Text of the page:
Admired for his serious sense of duty toward God and man, Lee's lighter side is not as well known to many Civil War buffs, who may not be aware of the wide range of his humorous observations and antics. Robert E. Lee consistently displayed a good sense of humor, at home and on the battlefield, in letters, at parties and during political events, at family gatherings, and even from his sickbed. He joked about himself, academia, military food, spiritualism, courtship and marriage, artists, newspaper editors, fashion, and more.
Compiled here are 125 examples of the width and breadth of Lee's humor, dating from his youth to his last working day as president of Washington College. Also noted are some of the less-frequently published points about the Lee family, including wife Mary's concern over the "depth and sincerity" of Lee's faith, their family connection to Napoleon, and stories of Lee's father during the War of 1812.
This collection of surprising vignettes, amusing comments, and good-natured pranks makes an ideal gift for Civil War enthusiasts who may think they know all there is to know about Robert E. Lee.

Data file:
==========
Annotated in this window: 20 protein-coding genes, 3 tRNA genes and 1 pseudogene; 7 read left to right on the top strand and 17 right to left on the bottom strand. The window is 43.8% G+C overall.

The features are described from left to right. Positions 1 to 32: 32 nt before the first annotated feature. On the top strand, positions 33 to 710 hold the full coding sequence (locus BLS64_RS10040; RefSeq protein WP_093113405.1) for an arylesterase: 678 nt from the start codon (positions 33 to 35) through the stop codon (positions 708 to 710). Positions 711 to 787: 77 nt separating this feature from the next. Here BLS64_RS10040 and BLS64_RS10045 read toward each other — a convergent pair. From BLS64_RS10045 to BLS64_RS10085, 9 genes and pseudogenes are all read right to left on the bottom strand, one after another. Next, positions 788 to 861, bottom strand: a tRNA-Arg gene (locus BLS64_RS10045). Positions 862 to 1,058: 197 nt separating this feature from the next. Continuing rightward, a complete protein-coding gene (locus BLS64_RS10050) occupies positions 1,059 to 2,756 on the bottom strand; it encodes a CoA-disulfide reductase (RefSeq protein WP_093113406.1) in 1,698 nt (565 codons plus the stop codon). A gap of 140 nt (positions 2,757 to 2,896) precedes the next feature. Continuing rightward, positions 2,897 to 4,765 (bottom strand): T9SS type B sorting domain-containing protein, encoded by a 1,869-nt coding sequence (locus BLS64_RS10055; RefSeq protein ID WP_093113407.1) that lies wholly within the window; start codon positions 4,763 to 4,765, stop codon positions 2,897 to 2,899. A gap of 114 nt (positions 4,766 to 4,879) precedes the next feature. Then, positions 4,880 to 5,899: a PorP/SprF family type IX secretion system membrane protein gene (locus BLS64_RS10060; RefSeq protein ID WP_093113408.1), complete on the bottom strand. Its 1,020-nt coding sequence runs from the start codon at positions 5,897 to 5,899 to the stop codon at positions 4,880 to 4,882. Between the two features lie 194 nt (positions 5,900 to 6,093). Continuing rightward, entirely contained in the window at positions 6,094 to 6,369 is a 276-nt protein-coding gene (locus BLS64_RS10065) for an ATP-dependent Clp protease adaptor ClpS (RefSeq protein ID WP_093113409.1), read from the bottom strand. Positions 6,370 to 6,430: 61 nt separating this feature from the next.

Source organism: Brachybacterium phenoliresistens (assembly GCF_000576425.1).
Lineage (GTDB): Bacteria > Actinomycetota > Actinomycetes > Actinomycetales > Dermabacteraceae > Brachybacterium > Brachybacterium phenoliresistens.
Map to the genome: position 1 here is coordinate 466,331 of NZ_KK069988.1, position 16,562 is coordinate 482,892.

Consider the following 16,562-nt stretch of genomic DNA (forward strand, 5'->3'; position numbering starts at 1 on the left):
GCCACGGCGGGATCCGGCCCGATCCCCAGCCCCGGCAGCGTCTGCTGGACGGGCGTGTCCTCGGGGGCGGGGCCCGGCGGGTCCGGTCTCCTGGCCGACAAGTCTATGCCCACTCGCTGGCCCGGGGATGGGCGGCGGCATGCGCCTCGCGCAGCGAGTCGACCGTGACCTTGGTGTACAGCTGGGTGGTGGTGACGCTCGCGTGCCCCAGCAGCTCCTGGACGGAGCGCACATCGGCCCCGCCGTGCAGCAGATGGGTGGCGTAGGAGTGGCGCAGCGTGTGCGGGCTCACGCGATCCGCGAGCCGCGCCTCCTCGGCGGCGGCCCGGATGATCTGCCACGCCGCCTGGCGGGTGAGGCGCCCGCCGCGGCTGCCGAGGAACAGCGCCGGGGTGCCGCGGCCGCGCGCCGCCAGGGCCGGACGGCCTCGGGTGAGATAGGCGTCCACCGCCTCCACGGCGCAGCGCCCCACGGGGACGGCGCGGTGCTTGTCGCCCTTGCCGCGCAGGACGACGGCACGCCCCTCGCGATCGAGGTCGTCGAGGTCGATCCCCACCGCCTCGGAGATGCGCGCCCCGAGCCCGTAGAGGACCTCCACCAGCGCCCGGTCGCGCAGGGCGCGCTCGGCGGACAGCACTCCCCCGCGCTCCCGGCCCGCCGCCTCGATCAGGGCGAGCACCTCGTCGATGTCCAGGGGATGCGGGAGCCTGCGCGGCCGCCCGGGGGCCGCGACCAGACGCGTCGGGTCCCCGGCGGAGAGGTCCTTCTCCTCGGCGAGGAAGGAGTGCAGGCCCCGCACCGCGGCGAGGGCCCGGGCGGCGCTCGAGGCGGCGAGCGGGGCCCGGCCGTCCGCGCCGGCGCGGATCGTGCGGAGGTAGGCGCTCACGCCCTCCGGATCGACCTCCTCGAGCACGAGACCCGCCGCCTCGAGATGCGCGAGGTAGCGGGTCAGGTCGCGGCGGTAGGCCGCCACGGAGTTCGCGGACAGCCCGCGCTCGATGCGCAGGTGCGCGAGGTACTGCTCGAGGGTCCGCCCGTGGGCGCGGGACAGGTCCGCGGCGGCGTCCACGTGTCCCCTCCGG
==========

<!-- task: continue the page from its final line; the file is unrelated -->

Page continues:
About the Editor
Thomas Forehand, Jr., has spent most of his life in the field of public and religious education and currently works as a civil servant. He earned his B.S. in radio and television journalism and later attended the Southwestern Baptist Theological Seminary. He lives with his wife and two children in Clarksville, Tennessee. In 2004, he was awarded the Robert E. Lee Award from the Tennessee Division of the Sons of Confederate Veterans.
Robert E. Lee's Lighter Side
The Marble Man's Sense of Humor
Edited by Thomas Forehand, Jr.
112 pp. 5½ x 8½
Notes Biblio. Index
EAN: 978-1-58980-355-8 pb original